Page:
Battista’s Hole in the Wall

Review by: Maggie Rosenberg & Trevor Hagstrom

Just off the Las Vegas strip, Battista’s is one of the oldest restaurants around. Its walls are loaded with mementos from half a century of business off of America’s rowdiest road. Decor includes a hanging collage of all the great Vegas entertainers who may have dined here. Once seated, you are greeted with liter carafes of both red and white wine. It’s unlimited with your meal, but after you taste this jug “Burgundy” and “Chablis” you realize that the all-you-can drink offer is more dare than perk.

It would be easy to brush off the kitsch decor and rotgut wine if the food weren’t good, but it is good … in a predictable anytown red-sauce way. As such, meals start out with inevitable minestrone or green salad. The soup gets a boost from plump green peas, and the salad from couple of slices of salami and shredded provolone. Garlic bread is crisp and completely loaded with grating cheese.

Entrées are huge — big enough to be family-style portions. Spaghetti and meatballs comes with sauce that is nicely reduced to a thick paste with pan-toasted nuttiness. The meatballs are tender with distinct meat flavor. Is there veal in them? The spaghetti noodles are cooked to a 1950’s vision of “just right.”

Mammoth eggplant Parmesan comes with five steakburger-size patties of eggplant (probably a whole fruit in total). It’s well breaded and covered in marinara, finished in the broiler with a thick, stretchy blanket of mozzarella. It is good Italian-American Parmesan, prepared with skill that makes us want to try some of the more ambitious and expensive steak and shrimp. But it will be hard to return and not get a second helping of the good meatballs.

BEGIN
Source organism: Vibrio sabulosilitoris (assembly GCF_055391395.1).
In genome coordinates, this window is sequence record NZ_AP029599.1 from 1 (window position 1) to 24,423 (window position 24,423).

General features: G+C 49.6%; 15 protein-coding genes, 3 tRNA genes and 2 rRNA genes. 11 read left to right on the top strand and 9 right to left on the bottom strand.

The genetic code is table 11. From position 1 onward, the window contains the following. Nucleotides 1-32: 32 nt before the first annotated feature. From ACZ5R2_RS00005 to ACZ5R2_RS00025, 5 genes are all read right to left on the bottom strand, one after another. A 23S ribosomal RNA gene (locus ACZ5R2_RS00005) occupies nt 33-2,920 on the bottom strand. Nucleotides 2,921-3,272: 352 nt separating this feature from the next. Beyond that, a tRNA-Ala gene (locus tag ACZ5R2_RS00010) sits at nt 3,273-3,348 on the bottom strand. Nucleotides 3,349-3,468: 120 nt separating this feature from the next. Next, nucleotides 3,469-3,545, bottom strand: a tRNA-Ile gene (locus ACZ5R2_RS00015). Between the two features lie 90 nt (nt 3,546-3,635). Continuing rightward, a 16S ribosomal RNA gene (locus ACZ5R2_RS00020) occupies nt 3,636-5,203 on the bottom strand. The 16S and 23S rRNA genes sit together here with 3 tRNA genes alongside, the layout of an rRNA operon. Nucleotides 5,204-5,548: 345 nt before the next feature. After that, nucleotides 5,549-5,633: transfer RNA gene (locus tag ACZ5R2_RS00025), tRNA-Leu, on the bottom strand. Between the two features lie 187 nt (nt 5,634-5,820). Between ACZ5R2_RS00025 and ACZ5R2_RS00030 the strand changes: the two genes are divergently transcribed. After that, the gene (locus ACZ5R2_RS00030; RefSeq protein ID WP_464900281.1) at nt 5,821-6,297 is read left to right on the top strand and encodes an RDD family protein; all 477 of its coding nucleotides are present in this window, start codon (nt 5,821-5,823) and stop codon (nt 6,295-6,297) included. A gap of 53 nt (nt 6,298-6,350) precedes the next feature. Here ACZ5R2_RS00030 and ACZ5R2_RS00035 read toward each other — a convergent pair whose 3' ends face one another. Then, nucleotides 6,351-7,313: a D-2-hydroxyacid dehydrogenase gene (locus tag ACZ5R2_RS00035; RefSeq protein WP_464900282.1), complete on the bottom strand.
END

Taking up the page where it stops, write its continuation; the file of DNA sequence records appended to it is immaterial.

Then there is Gordie, the roving accordionist, who knows every standard Dean Martin ever crooned … and your college fight song as well. He stumbles with a great-grandfatherly gait from table to table playing whatever tune he thinks you need to hear.

After the meal and a serenade, you will be offered cappuccino that makes us think of a liquid cannoli. It’s made with caramel, vanilla, chocolate, cinnamon, whipped cream and maybe, just maybe, some coffee, too. It’s odd and silly-sweet, a humorous way to cap off  the meal.

If you don’t make reservations or don’t have time for the full course menu, there is a bar where you can get fried snacks, wine (actual wine, not the stuff they give you for free with dinner), and listen to faint chords from Gordie’s accordion.

What To Eat

Garlic Bread

DISH
Eggplant Parmesan

DISH
Minestrone Soup

DISH
Green Salad

DISH
Cappuccino

DISH

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